Monthly Archives: June 2016

The Advantages of Removal: Twombly and Iqbal Applied to Bad Faith Claims

This month, the Eastern District of Pennsylvania issued an opinion that reminds insurance carriers and their counsel that it is often beneficial to remove certain cases to federal court. While federal court offers many advantages in insurance litigation, the recent opinion in Camp v. N.J. Mfrs. Ins. Co., No. 16-1087, 2016 U.S. Dist. LEXIS 74496 (E.D. Pa. June 8, 2016) highlights one important benefit: the federal court’s role in protecting carriers from frivolous and groundless claims at an early point in the litigation. In Camp, the court considered whether to grant the insurer’s motion to dismiss when it was faced with a complaint alleging bad faith for denying the insured’s underinsured motorist (“UIM”) claim. The insurer had denied the claim

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Posted in Bad Faith

The Duty to Follow-up Part II: When The Underlying Litigation Changes

In many states, an insurer not only has a duty to timely communicate with its insured and respond to demands for settlement by a claimant asserting a claim regarding the adjustment of a loss, that duty may also include the duty to follow-up on those communications.  Recent case law further emphasizes the importance of follow-up in the context of an offer to settle made by a tort claimant, as well as when the insurer is apprised of changes to the status of claims and defenses in the underlying tort case.  Neglecting the duty to follow-up can cost an insurer – converting a $25,000 claim to a $7 million loss.  As a recent case decided by the United States District Court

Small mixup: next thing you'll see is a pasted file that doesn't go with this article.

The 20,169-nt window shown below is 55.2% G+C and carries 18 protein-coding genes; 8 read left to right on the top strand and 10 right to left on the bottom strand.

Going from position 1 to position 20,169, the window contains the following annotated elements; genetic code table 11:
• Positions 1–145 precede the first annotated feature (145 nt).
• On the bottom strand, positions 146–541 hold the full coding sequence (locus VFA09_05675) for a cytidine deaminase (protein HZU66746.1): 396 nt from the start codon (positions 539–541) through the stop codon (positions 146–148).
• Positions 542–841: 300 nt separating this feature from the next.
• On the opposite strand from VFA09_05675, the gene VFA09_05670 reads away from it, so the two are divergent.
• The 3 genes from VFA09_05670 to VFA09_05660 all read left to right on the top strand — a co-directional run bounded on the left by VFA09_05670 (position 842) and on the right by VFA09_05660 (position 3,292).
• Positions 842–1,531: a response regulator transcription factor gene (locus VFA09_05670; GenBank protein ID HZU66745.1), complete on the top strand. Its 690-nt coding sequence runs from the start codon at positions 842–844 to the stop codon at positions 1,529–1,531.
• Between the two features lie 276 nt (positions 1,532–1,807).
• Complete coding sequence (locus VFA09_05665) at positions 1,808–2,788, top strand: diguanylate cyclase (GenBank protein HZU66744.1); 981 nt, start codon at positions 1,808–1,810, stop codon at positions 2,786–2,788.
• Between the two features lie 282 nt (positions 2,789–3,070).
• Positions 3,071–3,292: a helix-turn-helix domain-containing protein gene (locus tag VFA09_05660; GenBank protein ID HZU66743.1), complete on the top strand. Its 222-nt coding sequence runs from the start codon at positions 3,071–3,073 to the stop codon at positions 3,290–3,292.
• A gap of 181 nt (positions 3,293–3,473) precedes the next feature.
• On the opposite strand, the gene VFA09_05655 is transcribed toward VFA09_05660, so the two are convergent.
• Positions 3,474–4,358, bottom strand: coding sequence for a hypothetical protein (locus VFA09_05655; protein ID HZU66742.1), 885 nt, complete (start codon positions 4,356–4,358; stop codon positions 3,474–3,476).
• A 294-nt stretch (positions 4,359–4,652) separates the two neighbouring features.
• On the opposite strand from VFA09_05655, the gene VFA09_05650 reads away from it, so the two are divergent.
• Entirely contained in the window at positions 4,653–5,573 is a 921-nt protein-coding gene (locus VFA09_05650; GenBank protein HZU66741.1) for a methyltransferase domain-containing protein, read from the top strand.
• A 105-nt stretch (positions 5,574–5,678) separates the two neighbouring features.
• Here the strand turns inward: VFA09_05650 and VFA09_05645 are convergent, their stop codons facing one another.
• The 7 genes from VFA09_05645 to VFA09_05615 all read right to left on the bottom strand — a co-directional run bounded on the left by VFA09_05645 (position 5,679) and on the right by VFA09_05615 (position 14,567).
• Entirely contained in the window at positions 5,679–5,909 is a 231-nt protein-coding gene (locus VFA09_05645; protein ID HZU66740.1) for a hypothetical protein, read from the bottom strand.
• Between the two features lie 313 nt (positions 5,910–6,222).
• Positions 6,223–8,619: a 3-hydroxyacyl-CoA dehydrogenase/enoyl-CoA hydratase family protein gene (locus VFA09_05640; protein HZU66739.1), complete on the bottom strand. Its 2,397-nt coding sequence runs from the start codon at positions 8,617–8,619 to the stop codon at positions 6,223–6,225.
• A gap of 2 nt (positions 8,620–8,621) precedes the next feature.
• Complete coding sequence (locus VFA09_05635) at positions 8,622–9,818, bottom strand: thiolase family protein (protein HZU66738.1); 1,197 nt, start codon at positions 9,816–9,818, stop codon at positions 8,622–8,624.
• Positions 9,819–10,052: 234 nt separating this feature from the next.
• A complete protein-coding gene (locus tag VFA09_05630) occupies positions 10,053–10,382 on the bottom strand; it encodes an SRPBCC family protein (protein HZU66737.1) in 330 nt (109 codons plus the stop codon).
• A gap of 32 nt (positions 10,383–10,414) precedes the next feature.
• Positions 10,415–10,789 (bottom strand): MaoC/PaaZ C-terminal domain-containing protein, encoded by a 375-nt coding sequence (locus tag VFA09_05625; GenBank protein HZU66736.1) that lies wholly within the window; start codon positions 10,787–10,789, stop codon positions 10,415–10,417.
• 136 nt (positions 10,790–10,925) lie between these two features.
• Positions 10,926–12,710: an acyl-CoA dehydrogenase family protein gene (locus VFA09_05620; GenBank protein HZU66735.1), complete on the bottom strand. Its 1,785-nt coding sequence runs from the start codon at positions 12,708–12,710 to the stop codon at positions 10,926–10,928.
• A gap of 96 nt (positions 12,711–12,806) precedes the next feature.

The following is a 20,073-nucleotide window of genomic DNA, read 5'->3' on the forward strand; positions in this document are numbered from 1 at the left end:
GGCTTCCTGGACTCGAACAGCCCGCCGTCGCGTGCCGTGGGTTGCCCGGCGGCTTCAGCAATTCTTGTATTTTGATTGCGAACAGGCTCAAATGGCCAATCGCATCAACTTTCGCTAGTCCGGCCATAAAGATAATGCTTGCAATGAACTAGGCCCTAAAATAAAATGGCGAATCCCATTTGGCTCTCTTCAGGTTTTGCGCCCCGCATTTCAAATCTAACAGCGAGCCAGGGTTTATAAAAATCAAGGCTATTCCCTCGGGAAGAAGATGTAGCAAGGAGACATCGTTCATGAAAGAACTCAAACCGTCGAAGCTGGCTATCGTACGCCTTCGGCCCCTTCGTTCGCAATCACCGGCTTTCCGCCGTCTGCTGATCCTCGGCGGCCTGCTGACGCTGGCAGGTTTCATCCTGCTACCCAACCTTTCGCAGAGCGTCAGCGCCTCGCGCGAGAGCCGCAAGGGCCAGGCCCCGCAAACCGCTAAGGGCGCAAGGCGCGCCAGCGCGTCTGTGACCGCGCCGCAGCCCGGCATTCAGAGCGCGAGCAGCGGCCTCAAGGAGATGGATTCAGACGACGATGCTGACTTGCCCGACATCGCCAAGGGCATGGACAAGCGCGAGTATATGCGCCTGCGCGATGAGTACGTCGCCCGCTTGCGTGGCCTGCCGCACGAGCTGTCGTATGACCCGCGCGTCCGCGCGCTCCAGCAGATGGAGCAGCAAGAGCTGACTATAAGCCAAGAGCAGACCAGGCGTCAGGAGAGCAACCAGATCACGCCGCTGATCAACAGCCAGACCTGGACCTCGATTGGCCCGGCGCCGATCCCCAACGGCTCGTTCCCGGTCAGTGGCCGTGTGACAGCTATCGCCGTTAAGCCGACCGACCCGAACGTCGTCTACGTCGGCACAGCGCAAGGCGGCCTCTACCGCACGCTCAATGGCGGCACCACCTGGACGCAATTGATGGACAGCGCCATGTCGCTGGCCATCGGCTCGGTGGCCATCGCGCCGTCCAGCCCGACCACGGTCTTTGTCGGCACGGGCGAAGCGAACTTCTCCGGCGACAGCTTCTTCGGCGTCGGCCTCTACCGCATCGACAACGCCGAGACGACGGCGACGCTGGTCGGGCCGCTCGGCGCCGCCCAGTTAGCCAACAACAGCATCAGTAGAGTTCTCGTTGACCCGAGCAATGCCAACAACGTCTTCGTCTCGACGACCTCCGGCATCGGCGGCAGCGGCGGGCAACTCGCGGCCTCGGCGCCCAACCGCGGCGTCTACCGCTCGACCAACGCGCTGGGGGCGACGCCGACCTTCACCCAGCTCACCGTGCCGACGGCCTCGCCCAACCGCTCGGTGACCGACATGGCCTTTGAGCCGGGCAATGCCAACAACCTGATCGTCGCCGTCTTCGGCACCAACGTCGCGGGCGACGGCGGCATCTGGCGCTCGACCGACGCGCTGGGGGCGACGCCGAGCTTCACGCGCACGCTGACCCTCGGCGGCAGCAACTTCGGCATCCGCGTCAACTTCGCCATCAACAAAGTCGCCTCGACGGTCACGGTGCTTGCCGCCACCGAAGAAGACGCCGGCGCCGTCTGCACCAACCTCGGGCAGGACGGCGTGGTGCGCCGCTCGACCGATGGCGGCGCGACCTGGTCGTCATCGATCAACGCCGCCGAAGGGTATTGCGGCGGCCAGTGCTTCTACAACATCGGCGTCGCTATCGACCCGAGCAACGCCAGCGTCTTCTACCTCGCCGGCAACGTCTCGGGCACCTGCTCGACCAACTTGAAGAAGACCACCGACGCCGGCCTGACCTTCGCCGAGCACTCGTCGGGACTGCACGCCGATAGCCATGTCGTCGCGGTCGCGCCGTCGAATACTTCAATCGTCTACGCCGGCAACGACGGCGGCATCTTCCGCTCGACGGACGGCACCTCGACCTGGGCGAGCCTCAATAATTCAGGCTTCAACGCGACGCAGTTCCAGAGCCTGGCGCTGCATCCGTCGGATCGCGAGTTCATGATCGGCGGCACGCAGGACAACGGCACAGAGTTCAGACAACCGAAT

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Posted in Bad Faith

Should You Withdraw The Reservation of Rights To Avoid Entry of a Consent Judgment?

An insurer that defends its insured against a third party’s lawsuit, while reserving rights to deny coverage to its insured for any judgment, may face a decision point when underlying settlement discussions become ripe to resolve the case.  In some states, the insurer must decide whether to stand on its coverage defenses, or whether to withdraw its reservation of rights with the understanding that it will pay for the settlement within its policy limits and waive those defenses while it gains control over the settlement negotiations.  These decisions are among the greatest challenges, and are often the most time-sensitive issues, that third-party liability insurers may face when invited to participate in underlying mediations. One of the key factors influencing whether

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Posted in Reservation of Rights
Avoiding Insurance Bad Faith
Cozen O’Connor represents insurance clients in jurisdictions throughout the U.S. against statutory and common law first- and third-party extracontractual claims for actual and consequential damages, penalties, punitive and exemplary damages, attorneys’ fees and costs, and coverage payments. Whether bad faith claims are addenda to a broader coverage matter or are central to the complaint, Cozen O’Connor attorneys know how to efficiently respond to extracontractual causes of action. More
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